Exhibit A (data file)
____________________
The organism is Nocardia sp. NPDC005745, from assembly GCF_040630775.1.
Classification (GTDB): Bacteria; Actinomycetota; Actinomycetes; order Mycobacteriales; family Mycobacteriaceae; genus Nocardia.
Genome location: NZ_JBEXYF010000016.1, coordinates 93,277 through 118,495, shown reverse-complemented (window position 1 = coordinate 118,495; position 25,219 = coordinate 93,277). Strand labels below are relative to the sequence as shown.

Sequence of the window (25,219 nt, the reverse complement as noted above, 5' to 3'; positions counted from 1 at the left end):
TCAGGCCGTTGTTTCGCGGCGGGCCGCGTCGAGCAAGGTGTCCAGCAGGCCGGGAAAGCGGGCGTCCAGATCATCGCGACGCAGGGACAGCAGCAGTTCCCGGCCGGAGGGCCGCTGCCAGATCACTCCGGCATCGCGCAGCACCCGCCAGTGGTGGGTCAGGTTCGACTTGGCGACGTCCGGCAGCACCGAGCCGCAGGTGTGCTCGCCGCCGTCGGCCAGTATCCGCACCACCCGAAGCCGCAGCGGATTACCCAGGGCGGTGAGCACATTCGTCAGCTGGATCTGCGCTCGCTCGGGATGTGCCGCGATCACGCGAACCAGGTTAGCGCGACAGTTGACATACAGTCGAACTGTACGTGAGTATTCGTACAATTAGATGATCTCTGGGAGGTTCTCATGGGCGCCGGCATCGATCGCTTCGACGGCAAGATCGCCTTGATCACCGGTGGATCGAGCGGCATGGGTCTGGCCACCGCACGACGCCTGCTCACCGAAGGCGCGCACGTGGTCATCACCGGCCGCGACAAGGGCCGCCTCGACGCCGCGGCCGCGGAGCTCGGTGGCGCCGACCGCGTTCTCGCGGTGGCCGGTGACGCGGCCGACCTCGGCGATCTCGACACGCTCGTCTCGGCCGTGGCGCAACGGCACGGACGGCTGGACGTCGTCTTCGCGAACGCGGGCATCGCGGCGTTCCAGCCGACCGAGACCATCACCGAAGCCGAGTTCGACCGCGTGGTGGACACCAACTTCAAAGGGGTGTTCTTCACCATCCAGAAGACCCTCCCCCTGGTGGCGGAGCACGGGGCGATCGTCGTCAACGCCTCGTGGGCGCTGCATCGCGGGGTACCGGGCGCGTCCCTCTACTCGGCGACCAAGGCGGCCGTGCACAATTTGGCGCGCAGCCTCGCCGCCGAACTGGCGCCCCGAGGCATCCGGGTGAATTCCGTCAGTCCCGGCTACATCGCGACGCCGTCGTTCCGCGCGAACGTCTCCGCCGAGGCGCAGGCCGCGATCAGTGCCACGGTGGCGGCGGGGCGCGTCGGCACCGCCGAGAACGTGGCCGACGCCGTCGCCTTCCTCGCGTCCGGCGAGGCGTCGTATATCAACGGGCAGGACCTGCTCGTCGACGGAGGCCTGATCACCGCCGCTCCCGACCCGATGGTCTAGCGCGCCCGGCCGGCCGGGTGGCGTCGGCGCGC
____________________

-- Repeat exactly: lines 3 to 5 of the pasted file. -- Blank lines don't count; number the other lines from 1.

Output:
Genome location: NZ_JBEXYF010000016.1, coordinates 93,277 through 118,495, shown reverse-complemented (window position 1 = coordinate 118,495; position 25,219 = coordinate 93,277). Strand labels below are relative to the sequence as shown.

Sequence of the window (25,219 nt, the reverse complement as noted above, 5' to 3'; positions counted from 1 at the left end):
TCAGGCCGTTGTTTCGCGGCGGGCCGCGTCGAGCAAGGTGTCCAGCAGGCCGGGAAAGCGGGCGTCCAGATCATCGCGACGCAGGGACAGCAGCAGTTCCCGGCCGGAGGGCCGCTGCCAGATCACTCCGGCATCGCGCAGCACCCGCCAGTGGTGGGTCAGGTTCGACTTGGCGACGTCCGGCAGCACCGAGCCGCAGGTGTGCTCGCCGCCGTCGGCCAGTATCCGCACCACCCGAAGCCGCAGCGGATTACCCAGGGCGGTGAGCACATTCGTCAGCTGGATCTGCGCTCGCTCGGGATGTGCCGCGATCACGCGAACCAGGTTAGCGCGACAGTTGACATACAGTCGAACTGTACGTGAGTATTCGTACAATTAGATGATCTCTGGGAGGTTCTCATGGGCGCCGGCATCGATCGCTTCGACGGCAAGATCGCCTTGATCACCGGTGGATCGAGCGGCATGGGTCTGGCCACCGCACGACGCCTGCTCACCGAAGGCGCGCACGTGGTCATCACCGGCCGCGACAAGGGCCGCCTCGACGCCGCGGCCGCGGAGCTCGGTGGCGCCGACCGCGTTCTCGCGGTGGCCGGTGACGCGGCCGACCTCGGCGATCTCGACACGCTCGTCTCGGCCGTGGCGCAACGGCACGGACGGCTGGACGTCGTCTTCGCGAACGCGGGCATCGCGGCGTTCCAGCCGACCGAGACCATCACCGAAGCCGAGTTCGACCGCGTGGTGGACACCAACTTCAAAGGGGTGTTCTTCACCATCCAGAAGACCCTCCCCCTGGTGGCGGAGCACGGGGCGATCGTCGTCAACGCCTCGTGGGCGCTGCATCGCGGGGTACCGGGCGCGTCCCTCTACTCGGCGACCAAGGCGGCCGTGCACAATTTGGCGCGCAGCCTCGCCGCCGAACTGGCGCCCCGAGGCATCCGGGTGAATTCCGTCAGTCCCGGCTACATCGCGACGCCGTCGTTCCGCGCGAACGTCTCCGCCGAGGCGCAGGCCGCGATCAGTGCCACGGTGGCGGCGGGGCGCGTCGGCACCGCCGAGAACGTGGCCGACGCCGTCGCCTTCCTCGCGTCCGGCGAGGCGTCGTATATCAACGGGCAGGACCTGCTCGTCGACGGAGGCCTGATCACCGCCGCTCCCGACCCGATGGTCTAGCGCGCCCGGCCGGCCGGGTGGCGTCGGCGCGC